IVF 'halves birth defect risk' in mums over 40, study finds

Women over the age of 40 who undergo IVF treatment are more likely to give birth to a healthy baby compared to those who conceive naturally at the same age, a new study has found.

The groundbreaking research by Adelaide University found the risk of birth defects was halved with the use of the fertility treatment, contrary to widespread belief.

Lead author Professor Michael Davies said the findings were “extremely important”.

“There is something going on that can halve the risk of birth defects in women over 40,” he told 7 News.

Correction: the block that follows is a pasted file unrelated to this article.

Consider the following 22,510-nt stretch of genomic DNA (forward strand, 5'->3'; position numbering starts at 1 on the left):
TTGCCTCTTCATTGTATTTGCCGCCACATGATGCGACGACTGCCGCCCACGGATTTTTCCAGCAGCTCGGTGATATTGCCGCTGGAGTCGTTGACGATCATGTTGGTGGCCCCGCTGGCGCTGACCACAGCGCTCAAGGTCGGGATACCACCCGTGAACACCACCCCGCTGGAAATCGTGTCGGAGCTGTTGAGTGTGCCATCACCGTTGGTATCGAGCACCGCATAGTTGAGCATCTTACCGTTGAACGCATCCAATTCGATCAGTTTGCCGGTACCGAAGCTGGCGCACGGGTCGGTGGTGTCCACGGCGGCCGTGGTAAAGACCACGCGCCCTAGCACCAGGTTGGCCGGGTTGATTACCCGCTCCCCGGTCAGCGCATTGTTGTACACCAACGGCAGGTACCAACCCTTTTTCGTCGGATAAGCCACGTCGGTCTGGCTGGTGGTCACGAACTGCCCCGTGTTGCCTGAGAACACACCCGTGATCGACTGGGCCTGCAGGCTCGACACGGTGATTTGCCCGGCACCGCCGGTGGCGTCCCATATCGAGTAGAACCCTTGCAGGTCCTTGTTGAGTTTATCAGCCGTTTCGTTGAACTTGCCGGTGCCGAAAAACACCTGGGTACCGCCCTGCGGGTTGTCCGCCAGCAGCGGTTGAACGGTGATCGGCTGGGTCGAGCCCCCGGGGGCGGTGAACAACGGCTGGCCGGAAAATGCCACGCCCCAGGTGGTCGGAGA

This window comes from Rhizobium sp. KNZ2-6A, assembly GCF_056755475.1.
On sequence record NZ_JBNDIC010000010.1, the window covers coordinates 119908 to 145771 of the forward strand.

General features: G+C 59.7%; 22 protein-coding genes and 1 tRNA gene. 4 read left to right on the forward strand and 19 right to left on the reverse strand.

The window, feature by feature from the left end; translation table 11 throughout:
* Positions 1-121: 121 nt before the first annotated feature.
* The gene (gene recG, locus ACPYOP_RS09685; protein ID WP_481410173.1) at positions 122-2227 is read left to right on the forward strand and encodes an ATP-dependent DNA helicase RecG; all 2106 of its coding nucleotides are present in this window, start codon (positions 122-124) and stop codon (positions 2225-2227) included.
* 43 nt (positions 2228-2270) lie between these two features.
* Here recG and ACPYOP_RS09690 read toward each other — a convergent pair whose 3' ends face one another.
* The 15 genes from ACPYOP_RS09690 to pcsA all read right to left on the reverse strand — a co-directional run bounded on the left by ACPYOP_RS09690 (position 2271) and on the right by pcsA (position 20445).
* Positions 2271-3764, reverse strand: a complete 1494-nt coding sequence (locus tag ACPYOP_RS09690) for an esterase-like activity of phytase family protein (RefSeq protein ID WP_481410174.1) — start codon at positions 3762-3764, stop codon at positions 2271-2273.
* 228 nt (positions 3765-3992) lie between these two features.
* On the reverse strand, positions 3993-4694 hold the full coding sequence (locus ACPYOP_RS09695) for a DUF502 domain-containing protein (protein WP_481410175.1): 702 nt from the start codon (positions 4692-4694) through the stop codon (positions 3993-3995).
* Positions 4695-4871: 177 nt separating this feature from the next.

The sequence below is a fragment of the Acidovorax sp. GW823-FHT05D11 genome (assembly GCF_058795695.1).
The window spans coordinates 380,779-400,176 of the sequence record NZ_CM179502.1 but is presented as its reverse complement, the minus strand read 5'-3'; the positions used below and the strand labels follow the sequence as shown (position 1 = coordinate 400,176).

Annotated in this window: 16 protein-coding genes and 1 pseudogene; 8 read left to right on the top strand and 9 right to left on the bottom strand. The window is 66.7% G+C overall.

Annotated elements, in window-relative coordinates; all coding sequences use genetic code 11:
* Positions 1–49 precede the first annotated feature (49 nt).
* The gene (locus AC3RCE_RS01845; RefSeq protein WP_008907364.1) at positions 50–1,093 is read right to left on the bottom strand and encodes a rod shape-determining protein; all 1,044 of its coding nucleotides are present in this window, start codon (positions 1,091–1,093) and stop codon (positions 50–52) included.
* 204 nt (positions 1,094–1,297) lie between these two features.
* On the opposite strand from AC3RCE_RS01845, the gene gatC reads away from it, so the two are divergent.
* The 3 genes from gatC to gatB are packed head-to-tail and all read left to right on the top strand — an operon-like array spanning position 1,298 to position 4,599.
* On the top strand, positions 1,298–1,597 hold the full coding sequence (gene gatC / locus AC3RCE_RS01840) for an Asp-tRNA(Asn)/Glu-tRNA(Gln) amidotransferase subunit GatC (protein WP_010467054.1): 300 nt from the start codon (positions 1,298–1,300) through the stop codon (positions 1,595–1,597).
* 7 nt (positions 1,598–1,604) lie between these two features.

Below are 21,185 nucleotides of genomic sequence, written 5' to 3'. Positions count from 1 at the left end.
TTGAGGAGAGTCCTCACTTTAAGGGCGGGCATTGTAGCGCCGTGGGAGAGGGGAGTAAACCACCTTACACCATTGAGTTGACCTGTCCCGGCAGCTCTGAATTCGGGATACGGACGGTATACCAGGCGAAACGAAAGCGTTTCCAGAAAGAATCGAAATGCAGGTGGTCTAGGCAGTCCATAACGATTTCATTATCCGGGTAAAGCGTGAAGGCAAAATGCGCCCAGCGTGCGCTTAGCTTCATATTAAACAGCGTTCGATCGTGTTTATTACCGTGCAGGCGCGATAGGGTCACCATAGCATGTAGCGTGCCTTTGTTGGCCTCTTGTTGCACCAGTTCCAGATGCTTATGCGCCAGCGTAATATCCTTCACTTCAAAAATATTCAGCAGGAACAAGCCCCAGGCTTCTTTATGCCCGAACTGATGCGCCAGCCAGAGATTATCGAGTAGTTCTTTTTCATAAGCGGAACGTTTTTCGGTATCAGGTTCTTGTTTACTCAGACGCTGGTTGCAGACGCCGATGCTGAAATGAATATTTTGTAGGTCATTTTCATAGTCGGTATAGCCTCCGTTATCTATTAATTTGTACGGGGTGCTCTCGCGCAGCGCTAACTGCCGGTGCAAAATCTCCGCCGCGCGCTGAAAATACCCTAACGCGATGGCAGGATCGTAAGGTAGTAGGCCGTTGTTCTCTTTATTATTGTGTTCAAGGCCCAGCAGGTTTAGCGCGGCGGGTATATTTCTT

“There may be an opportunity there for actually improving the health outcomes for children generally to older women.”

Adelaide mum Lorraine Scarr went through the IVF process herself and said the news meant women could cast aside any fears about being an older mum on the treatment.

“It’s saying something so positive, it’s something to be happy about,” she said.

Professor Michael Davies. Photo: 7 News
Professor Michael Davies. Photo: 7 News

The report also found that younger women conceiving through both IVF and ICSI (Introcytoplasmic sperm injection) had a greater chance of birth defects, with the highest risk being around the age of 29.

The university researchers studied every live birth in South Australia from 1986 to 2002, which included more than 301,000 natural births, 2200 IVF births and 1400 ICSI births.

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